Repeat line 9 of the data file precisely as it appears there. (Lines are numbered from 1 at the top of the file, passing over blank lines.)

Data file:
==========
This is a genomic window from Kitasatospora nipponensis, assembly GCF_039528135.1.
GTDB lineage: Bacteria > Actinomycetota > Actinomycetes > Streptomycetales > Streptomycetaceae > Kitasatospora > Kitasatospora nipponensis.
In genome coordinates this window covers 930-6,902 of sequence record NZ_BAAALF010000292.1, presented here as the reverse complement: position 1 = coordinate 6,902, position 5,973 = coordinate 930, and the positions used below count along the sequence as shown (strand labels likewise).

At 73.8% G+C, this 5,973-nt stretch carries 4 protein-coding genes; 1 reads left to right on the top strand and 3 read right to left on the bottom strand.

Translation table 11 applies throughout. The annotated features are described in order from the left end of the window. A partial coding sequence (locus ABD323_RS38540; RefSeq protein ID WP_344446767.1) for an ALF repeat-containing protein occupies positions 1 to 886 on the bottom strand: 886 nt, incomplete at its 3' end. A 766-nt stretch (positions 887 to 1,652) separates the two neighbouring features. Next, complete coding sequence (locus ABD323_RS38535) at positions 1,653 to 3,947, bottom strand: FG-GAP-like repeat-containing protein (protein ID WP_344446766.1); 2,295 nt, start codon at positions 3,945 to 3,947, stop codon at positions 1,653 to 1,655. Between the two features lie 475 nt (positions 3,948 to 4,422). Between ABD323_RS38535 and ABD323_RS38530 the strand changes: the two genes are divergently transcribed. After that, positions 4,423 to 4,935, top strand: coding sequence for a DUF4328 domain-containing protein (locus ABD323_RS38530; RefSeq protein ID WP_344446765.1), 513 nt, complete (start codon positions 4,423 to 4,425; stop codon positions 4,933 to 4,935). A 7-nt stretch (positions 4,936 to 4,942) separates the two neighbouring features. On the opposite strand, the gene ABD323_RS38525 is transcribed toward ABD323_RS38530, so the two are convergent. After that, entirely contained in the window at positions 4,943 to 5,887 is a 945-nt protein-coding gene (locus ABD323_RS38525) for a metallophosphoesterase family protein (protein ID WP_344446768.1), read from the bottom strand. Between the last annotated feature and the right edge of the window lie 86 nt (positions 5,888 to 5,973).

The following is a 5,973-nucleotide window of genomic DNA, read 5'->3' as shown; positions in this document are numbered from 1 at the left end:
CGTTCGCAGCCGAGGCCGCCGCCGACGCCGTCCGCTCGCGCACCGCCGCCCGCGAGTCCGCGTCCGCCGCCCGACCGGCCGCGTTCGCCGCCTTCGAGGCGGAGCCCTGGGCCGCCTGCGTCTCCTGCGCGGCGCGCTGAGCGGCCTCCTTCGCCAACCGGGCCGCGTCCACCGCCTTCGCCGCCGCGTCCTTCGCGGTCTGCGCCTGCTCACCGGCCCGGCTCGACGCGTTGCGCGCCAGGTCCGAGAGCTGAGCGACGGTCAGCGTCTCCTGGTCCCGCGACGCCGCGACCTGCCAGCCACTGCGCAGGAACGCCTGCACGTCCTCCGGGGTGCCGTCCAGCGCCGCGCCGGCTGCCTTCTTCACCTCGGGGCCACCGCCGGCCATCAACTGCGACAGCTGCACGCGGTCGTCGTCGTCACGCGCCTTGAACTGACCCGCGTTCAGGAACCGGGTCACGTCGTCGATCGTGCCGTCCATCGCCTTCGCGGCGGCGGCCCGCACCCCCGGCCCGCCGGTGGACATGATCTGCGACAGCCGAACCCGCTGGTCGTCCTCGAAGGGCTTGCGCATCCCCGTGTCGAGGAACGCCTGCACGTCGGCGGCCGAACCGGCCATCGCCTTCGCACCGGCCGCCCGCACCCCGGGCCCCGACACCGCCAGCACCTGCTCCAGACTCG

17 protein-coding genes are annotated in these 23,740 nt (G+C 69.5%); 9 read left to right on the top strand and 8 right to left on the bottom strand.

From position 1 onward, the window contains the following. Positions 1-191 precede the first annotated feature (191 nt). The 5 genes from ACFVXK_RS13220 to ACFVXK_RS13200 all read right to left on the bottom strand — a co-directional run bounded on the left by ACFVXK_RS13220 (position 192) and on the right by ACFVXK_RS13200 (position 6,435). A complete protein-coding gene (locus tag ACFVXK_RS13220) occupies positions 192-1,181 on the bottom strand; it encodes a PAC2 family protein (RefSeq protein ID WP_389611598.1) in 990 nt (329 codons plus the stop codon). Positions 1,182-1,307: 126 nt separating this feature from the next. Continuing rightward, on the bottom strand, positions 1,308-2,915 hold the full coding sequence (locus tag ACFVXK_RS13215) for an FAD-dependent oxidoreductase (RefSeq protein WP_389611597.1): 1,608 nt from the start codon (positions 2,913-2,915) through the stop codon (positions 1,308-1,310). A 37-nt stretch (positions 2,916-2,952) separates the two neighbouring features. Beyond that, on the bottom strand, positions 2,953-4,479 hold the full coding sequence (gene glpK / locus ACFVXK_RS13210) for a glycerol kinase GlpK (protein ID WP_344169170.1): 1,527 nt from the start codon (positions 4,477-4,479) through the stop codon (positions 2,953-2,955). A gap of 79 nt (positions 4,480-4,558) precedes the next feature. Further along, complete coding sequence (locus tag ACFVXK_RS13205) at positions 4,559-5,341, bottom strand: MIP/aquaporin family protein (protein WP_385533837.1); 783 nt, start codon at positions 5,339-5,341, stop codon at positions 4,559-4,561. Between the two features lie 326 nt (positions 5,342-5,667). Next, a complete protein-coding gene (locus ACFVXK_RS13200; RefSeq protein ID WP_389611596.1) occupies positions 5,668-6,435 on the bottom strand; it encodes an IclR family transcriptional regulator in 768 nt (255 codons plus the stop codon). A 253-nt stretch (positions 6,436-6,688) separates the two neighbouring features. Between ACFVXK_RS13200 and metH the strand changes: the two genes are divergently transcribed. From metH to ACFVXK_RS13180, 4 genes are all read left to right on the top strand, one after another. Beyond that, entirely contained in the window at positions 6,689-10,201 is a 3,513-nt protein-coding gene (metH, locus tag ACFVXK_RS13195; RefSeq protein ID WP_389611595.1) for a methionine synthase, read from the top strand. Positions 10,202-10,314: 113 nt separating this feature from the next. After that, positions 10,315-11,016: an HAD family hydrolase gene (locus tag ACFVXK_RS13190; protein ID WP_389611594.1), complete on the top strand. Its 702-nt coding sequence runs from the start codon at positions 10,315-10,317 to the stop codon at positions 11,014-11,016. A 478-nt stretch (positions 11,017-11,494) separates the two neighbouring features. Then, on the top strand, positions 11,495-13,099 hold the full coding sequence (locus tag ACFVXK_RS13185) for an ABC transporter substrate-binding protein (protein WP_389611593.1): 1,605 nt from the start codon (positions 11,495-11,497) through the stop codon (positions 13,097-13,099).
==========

From position 1 onward, the window contains the following. Positions 1-191 precede the first annotated feature (191 nt). The 5 genes from ACFVXK_RS13220 to ACFVXK_RS13200 all read right to left on the bottom strand — a co-directional run bounded on the left by ACFVXK_RS13220 (position 192) and on the right by ACFVXK_RS13200 (position 6,435). A complete protein-coding gene (locus tag ACFVXK_RS13220) occupies positions 192-1,181 on the bottom strand; it encodes a PAC2 family protein (RefSeq protein ID WP_389611598.1) in 990 nt (329 codons plus the stop codon). Positions 1,182-1,307: 126 nt separating this feature from the next. Continuing rightward, on the bottom strand, positions 1,308-2,915 hold the full coding sequence (locus tag ACFVXK_RS13215) for an FAD-dependent oxidoreductase (RefSeq protein WP_389611597.1): 1,608 nt from the start codon (positions 2,913-2,915) through the stop codon (positions 1,308-1,310). A 37-nt stretch (positions 2,916-2,952) separates the two neighbouring features. Beyond that, on the bottom strand, positions 2,953-4,479 hold the full coding sequence (gene glpK / locus ACFVXK_RS13210) for a glycerol kinase GlpK (protein ID WP_344169170.1): 1,527 nt from the start codon (positions 4,477-4,479) through the stop codon (positions 2,953-2,955). A gap of 79 nt (positions 4,480-4,558) precedes the next feature. Further along, complete coding sequence (locus tag ACFVXK_RS13205) at positions 4,559-5,341, bottom strand: MIP/aquaporin family protein (protein WP_385533837.1); 783 nt, start codon at positions 5,339-5,341, stop codon at positions 4,559-4,561. Between the two features lie 326 nt (positions 5,342-5,667). Next, a complete protein-coding gene (locus ACFVXK_RS13200; RefSeq protein ID WP_389611596.1) occupies positions 5,668-6,435 on the bottom strand; it encodes an IclR family transcriptional regulator in 768 nt (255 codons plus the stop codon). A 253-nt stretch (positions 6,436-6,688) separates the two neighbouring features. Between ACFVXK_RS13200 and metH the strand changes: the two genes are divergently transcribed. From metH to ACFVXK_RS13180, 4 genes are all read left to right on the top strand, one after another. Beyond that, entirely contained in the window at positions 6,689-10,201 is a 3,513-nt protein-coding gene (metH, locus tag ACFVXK_RS13195; RefSeq protein ID WP_389611595.1) for a methionine synthase, read from the top strand. Positions 10,202-10,314: 113 nt separating this feature from the next. After that, positions 10,315-11,016: an HAD family hydrolase gene (locus tag ACFVXK_RS13190; protein ID WP_389611594.1), complete on the top strand. Its 702-nt coding sequence runs from the start codon at positions 10,315-10,317 to the stop codon at positions 11,014-11,016. A 478-nt stretch (positions 11,017-11,494) separates the two neighbouring features. Then, on the top strand, positions 11,495-13,099 hold the full coding sequence (locus tag ACFVXK_RS13185) for an ABC transporter substrate-binding protein (protein WP_389611593.1): 1,605 nt from the start codon (positions 11,495-11,497) through the stop codon (positions 13,097-13,099).